This is us on Christmas Day.   We are laughing because in recognition of  Sarah’s effort in making gravy, and in us being willing to adopt new family traditions in this our first Christmas since our marriage with us not in charge of proceedings (which was very pleasant indeed!) – I am accepting a small amount of gravy.    As a general rule, I never take gravy – I don’t really know why.     For once I have no long remembered quarrel  with anybody about it.

My father was very eccentric about his food (and indeed about everything) and decided in our childhood that he would become vegetarian.   This meant of course that we would ALL be vegetarian.    I had a pragmatic attitude to this.   (I had eaten the forbidden meat before his edict, and I remembered that I liked it.)    My family was vegetarian and I quite liked vegetarian food but I was never vegetarian.    My father of course was ever changeable, and he ‘shifted his position’ for things he liked and for occasions when he pleased.

When I began to be taken out to eat (in the early 70s) vegetarian options were unappetising and limited, and I cheerfully abandoned the non-meat-eating position.   When I was married, there was no question of our being vegetarian, John being an unapologetic carnivore.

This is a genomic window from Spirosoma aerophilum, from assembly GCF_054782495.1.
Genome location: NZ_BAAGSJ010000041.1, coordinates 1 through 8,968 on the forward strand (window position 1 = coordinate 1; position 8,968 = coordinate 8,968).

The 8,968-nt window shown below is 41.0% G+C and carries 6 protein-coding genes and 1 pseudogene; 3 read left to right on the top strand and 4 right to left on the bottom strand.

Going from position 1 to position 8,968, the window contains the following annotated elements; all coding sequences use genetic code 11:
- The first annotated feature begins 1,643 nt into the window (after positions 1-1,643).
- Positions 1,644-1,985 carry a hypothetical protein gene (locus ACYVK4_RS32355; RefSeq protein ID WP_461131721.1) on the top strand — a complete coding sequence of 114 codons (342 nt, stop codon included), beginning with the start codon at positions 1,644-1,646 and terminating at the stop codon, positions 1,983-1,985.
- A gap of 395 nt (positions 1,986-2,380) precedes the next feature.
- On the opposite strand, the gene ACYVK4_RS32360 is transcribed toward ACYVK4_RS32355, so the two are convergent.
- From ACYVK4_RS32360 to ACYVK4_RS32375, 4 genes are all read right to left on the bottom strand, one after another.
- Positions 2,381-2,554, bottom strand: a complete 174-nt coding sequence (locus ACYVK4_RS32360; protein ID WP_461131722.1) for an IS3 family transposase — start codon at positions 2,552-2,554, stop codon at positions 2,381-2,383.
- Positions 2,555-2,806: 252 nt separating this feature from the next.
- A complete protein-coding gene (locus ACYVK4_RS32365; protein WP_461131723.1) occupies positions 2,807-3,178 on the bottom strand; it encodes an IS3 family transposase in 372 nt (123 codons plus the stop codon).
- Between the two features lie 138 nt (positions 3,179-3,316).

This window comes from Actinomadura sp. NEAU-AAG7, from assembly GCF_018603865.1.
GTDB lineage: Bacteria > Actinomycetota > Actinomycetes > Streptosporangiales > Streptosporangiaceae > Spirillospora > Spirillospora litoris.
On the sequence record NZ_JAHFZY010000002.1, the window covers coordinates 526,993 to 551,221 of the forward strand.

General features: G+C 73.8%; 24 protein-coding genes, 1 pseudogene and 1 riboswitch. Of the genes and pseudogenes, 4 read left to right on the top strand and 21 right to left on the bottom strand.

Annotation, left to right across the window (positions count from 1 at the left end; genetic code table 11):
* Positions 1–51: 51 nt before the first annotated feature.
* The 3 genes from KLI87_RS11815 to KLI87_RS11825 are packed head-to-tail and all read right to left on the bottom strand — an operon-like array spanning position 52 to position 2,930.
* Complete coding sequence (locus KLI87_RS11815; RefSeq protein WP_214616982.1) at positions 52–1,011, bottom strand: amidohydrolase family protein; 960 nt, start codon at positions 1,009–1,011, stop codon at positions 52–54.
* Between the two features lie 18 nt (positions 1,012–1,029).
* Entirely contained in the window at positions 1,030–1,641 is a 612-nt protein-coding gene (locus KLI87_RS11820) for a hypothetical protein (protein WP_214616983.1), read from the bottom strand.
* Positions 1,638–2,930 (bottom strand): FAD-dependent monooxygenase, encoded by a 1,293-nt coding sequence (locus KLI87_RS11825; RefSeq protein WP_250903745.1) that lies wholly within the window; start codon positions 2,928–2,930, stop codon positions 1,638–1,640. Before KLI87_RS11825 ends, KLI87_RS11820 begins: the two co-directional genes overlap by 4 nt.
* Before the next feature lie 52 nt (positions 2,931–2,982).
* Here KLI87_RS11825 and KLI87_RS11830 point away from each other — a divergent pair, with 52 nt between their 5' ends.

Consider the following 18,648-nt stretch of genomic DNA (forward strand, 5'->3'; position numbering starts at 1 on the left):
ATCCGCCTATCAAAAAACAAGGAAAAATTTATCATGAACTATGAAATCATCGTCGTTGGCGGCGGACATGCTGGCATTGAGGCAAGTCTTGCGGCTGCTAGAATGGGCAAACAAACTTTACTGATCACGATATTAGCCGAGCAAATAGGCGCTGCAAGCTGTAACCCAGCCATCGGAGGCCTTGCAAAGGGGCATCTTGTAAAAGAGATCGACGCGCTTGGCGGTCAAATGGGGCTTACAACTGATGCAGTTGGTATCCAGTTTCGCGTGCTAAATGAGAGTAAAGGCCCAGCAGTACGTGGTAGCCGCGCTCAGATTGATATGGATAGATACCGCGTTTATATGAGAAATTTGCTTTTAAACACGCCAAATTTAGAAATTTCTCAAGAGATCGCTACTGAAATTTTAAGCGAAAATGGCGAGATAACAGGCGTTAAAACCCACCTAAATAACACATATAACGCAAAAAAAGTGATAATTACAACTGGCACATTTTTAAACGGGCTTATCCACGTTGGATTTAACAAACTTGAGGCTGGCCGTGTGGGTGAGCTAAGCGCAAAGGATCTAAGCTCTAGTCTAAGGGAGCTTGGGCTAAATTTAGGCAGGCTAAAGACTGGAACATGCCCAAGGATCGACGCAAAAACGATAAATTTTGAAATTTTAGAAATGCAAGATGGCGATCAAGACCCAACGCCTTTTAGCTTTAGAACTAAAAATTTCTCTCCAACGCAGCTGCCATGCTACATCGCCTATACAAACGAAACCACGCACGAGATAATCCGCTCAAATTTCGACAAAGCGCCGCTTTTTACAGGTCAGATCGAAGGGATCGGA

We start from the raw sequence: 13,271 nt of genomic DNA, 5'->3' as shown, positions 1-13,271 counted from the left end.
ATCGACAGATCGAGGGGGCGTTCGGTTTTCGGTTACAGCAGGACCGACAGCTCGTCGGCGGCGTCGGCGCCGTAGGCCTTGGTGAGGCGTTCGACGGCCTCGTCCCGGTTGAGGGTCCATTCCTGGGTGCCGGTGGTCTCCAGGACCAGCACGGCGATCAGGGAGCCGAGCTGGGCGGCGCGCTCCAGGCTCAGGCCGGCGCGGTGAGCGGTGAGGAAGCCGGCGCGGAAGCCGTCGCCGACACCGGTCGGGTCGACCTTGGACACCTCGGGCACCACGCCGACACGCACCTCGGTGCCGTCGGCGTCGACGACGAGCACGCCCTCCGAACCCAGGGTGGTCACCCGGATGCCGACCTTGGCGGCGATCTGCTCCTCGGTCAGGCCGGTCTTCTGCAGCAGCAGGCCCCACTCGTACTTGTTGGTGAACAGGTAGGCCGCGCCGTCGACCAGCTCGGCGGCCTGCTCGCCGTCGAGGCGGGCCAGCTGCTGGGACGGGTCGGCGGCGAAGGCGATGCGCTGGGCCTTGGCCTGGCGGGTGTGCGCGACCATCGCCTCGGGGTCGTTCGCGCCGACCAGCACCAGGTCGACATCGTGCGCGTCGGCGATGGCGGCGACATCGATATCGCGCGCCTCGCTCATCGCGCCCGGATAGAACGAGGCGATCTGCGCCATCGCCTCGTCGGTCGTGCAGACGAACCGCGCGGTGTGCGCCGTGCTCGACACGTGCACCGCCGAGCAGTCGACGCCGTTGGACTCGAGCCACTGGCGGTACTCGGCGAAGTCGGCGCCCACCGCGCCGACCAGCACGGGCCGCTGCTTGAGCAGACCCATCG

But as a result of this I had only very limited experience of cooking meat.    So I took my Cordon Blue French cook book (translated into English!) and set about learning.   As a result for this aspect of cooking, my habits are not at all in the British tradition.

When I cook a roast – let us say lamb, which is our favourite – I place the joint in a large oval lidded tin (bought in Dieppe) on an ample bed of rosemary.   I spike it with garlic.   Then I pour over it wine, or wine and water depending on supplies, and I put it in the oven at the highest possible heat for half to one hour.   Then I turn it down to tiny peep, and leave it for at least several hours, or all day.   Half an hour from serving, I turn  the oven up to cook the roast potatoes which I have previously parboiled.   This appears to produce, for all its unscientific vagueness, a moist delicious joint which I serve with a sauce of recurrent jelly, mint and orange.

I serve chicken with a lemon inside the carcase, and beef rare-ish with mustard or horseradish sauce.   I can’t make and don’t eat Yorkshire Puddings unless absolutely unavoidable, and I have never made gravy.